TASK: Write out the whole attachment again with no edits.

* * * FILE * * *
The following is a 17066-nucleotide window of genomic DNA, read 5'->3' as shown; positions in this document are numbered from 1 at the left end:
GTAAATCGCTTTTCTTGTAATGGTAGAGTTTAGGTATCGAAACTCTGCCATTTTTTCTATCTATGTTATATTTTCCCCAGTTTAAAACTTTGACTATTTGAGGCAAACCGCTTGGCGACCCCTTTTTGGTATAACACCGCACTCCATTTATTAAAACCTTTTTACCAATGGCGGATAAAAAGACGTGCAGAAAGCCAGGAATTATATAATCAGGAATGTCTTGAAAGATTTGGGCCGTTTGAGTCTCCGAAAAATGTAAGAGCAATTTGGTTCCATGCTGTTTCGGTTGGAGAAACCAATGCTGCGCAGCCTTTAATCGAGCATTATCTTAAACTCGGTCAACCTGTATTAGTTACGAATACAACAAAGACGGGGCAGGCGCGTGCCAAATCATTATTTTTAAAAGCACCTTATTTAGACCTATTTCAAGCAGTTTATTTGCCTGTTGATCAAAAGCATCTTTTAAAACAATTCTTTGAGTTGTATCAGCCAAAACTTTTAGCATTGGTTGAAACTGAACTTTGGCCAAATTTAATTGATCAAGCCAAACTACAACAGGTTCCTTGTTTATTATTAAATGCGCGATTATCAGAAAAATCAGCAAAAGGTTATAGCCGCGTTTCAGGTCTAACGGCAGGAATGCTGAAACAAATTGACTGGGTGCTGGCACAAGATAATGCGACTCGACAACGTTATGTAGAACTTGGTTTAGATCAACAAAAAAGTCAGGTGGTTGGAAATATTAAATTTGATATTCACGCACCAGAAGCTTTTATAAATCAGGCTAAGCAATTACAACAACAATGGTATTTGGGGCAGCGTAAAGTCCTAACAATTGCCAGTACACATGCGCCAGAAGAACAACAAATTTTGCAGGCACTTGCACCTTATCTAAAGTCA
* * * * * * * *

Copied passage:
The following is a 17066-nucleotide window of genomic DNA, read 5'->3' as shown; positions in this document are numbered from 1 at the left end:
GTAAATCGCTTTTCTTGTAATGGTAGAGTTTAGGTATCGAAACTCTGCCATTTTTTCTATCTATGTTATATTTTCCCCAGTTTAAAACTTTGACTATTTGAGGCAAACCGCTTGGCGACCCCTTTTTGGTATAACACCGCACTCCATTTATTAAAACCTTTTTACCAATGGCGGATAAAAAGACGTGCAGAAAGCCAGGAATTATATAATCAGGAATGTCTTGAAAGATTTGGGCCGTTTGAGTCTCCGAAAAATGTAAGAGCAATTTGGTTCCATGCTGTTTCGGTTGGAGAAACCAATGCTGCGCAGCCTTTAATCGAGCATTATCTTAAACTCGGTCAACCTGTATTAGTTACGAATACAACAAAGACGGGGCAGGCGCGTGCCAAATCATTATTTTTAAAAGCACCTTATTTAGACCTATTTCAAGCAGTTTATTTGCCTGTTGATCAAAAGCATCTTTTAAAACAATTCTTTGAGTTGTATCAGCCAAAACTTTTAGCATTGGTTGAAACTGAACTTTGGCCAAATTTAATTGATCAAGCCAAACTACAACAGGTTCCTTGTTTATTATTAAATGCGCGATTATCAGAAAAATCAGCAAAAGGTTATAGCCGCGTTTCAGGTCTAACGGCAGGAATGCTGAAACAAATTGACTGGGTGCTGGCACAAGATAATGCGACTCGACAACGTTATGTAGAACTTGGTTTAGATCAACAAAAAAGTCAGGTGGTTGGAAATATTAAATTTGATATTCACGCACCAGAAGCTTTTATAAATCAGGCTAAGCAATTACAACAACAATGGTATTTGGGGCAGCGTAAAGTCCTAACAATTGCCAGTACACATGCGCCAGAAGAACAACAAATTTTGCAGGCACTTGCACCTTATCTAAAGTCA